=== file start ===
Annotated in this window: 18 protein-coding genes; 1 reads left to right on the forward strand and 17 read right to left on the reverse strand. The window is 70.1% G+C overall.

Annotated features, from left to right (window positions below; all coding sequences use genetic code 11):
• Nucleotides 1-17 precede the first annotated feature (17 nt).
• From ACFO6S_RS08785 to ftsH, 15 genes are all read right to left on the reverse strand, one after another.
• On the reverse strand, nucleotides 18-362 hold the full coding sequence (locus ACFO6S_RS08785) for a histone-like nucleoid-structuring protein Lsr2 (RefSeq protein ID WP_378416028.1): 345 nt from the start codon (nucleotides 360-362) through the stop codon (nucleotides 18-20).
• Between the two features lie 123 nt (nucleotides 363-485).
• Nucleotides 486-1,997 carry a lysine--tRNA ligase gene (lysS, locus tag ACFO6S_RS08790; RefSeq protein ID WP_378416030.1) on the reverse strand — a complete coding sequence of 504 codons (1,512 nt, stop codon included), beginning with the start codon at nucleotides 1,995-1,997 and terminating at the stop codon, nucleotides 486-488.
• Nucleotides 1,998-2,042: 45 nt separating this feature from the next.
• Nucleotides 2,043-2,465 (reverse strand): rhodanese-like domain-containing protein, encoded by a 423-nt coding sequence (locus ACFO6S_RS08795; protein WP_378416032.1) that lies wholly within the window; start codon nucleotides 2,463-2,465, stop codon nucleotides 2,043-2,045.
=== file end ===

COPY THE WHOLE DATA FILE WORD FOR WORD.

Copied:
Annotated in this window: 18 protein-coding genes; 1 reads left to right on the forward strand and 17 read right to left on the reverse strand. The window is 70.1% G+C overall.

Annotated features, from left to right (window positions below; all coding sequences use genetic code 11):
• Nucleotides 1-17 precede the first annotated feature (17 nt).
• From ACFO6S_RS08785 to ftsH, 15 genes are all read right to left on the reverse strand, one after another.
• On the reverse strand, nucleotides 18-362 hold the full coding sequence (locus ACFO6S_RS08785) for a histone-like nucleoid-structuring protein Lsr2 (RefSeq protein ID WP_378416028.1): 345 nt from the start codon (nucleotides 360-362) through the stop codon (nucleotides 18-20).
• Between the two features lie 123 nt (nucleotides 363-485).
• Nucleotides 486-1,997 carry a lysine--tRNA ligase gene (lysS, locus tag ACFO6S_RS08790; RefSeq protein ID WP_378416030.1) on the reverse strand — a complete coding sequence of 504 codons (1,512 nt, stop codon included), beginning with the start codon at nucleotides 1,995-1,997 and terminating at the stop codon, nucleotides 486-488.
• Nucleotides 1,998-2,042: 45 nt separating this feature from the next.
• Nucleotides 2,043-2,465 (reverse strand): rhodanese-like domain-containing protein, encoded by a 423-nt coding sequence (locus ACFO6S_RS08795; protein WP_378416032.1) that lies wholly within the window; start codon nucleotides 2,463-2,465, stop codon nucleotides 2,043-2,045.